In ''Mechanisms of Sense Extension'', James Pustejovsky and Anna Rumshisky investigate the creative aspect of lexical meaning and examine the way different extended senses of a predicate can be analyzed in the framework of the Generative Lexicon. The analysis is alleviated by including degrees of metaphoricity in the model, and the idea is based on the assumption that metaphorical meaning is structured and scalar in nature. The suggestion is illustrated with the help of case studies dealing with motion predicates and locative relations.
Igor Mel'čuk's ''The Government Pattern in the Explanatory Combinatorial Dictionary'' is a very technical and succinct account of lexical government in an Explanatory Combinatorial Dictionary (ECD), which is one of the main components in the framework of Meaning-Text theory (MTT). This chapter requires that one understand the basics of both MTT and ECD, as the author cordially points out at the beginning of the paper, referring the reader to helpful material, if that is needed.
''The Paradox of Analysis and the Paradox of Synonymy'' by David Wiggins takes the reader to the philosophical areas of linguistics by discussing the paradox of analysis first worded by C.H. Langford and the closely related paradox of synonymy. Wiggins discusses the topic by entertaining ideas from Leibniz, Frege, and Putnam, and shows how these philosophical questions have relevance also for the daily work of lexicographers, who have to solve similar problems in practice, although the practicing dictionary writers and philosophers of language may at times seem to be missing each others' point.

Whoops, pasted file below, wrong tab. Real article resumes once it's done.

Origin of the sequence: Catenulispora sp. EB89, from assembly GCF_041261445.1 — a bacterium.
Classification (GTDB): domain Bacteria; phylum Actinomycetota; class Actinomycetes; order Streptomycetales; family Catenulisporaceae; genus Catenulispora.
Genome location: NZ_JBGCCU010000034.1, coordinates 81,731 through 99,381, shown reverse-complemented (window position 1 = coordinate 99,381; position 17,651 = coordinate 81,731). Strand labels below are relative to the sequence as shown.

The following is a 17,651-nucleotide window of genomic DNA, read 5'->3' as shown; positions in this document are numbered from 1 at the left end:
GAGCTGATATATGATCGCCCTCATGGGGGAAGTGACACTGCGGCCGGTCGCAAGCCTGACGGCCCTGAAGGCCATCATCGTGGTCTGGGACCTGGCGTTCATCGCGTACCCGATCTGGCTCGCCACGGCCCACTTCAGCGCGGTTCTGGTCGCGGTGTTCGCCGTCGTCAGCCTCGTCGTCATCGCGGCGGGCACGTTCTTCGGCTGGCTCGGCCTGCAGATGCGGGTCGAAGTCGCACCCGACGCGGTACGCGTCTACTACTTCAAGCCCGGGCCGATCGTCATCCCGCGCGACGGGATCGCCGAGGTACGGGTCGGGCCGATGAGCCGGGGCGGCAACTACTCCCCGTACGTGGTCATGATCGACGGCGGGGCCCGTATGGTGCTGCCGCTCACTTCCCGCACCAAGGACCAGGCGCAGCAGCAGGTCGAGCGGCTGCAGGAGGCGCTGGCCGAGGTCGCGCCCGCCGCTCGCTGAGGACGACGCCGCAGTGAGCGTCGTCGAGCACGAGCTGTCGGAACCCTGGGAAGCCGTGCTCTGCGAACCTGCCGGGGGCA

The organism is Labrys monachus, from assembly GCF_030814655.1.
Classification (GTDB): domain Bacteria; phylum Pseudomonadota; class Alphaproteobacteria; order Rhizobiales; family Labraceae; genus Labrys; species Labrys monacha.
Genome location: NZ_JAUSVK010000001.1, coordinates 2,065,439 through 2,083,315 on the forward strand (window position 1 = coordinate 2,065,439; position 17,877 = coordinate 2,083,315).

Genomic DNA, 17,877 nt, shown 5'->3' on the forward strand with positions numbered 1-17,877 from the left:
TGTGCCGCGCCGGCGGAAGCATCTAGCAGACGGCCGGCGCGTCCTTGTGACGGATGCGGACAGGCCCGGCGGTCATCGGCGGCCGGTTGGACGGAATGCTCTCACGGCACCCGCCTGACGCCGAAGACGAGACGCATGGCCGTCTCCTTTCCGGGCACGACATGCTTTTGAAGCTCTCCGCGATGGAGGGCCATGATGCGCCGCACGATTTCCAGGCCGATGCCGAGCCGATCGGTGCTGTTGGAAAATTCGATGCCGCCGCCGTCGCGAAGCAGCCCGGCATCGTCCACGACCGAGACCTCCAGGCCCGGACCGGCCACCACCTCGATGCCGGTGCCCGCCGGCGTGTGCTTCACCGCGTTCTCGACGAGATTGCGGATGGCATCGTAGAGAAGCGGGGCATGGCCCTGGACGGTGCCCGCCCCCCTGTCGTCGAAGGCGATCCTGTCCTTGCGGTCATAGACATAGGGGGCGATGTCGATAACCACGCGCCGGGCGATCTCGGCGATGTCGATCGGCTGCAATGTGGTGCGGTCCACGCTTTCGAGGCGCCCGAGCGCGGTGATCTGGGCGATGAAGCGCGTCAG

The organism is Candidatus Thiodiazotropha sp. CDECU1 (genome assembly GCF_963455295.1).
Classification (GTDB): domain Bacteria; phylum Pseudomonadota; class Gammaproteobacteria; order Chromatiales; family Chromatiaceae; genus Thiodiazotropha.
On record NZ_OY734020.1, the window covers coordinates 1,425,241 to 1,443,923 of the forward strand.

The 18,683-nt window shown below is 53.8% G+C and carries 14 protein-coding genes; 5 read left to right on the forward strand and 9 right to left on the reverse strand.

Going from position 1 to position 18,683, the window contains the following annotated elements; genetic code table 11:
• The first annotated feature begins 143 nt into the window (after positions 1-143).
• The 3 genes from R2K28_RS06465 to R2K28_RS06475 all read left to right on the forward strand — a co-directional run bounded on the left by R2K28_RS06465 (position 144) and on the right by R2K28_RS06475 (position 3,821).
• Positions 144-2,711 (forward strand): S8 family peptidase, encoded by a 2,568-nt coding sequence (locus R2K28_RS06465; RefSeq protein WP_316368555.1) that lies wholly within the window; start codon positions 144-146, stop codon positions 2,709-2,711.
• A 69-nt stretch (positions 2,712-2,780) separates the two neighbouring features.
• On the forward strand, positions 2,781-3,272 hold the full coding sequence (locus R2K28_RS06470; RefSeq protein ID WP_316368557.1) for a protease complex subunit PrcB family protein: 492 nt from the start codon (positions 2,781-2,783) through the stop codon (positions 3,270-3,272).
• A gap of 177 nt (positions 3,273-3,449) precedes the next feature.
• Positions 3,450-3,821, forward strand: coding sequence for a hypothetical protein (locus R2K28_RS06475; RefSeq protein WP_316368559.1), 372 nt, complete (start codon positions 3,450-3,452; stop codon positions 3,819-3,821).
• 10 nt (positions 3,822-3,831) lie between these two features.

Part II: Computing Lexical Relations
The first article in this section, ''More is More'' by Kenneth W. Church, is a brief response to Kilgarriff's (2007) criticism of so-called Googleology. It discusses the ideal corpus size and quality with the conclusion that the bigger the corpus the better it is for research, and that the more data there is economically available for everyone in the field the better it is for the whole research community.
Gregory Greffenstette's ''Estimating the Number of Concepts'' also deals with quantity. The main aim is to estimate the possible number of concepts that Natural Language Processing (NLP) systems will have to deal with in the future when the step toward analyzing multiword expressions and the subsequent multiword concepts for the purposes of lexicography will be taken. On the basis of Web queries, Greffenstette comes up with a rough estimate of c. 233 million two-word combinations that are commonly used on the Web, thus indicating the scale with which computational lexicography will need to tackle this problem in the future.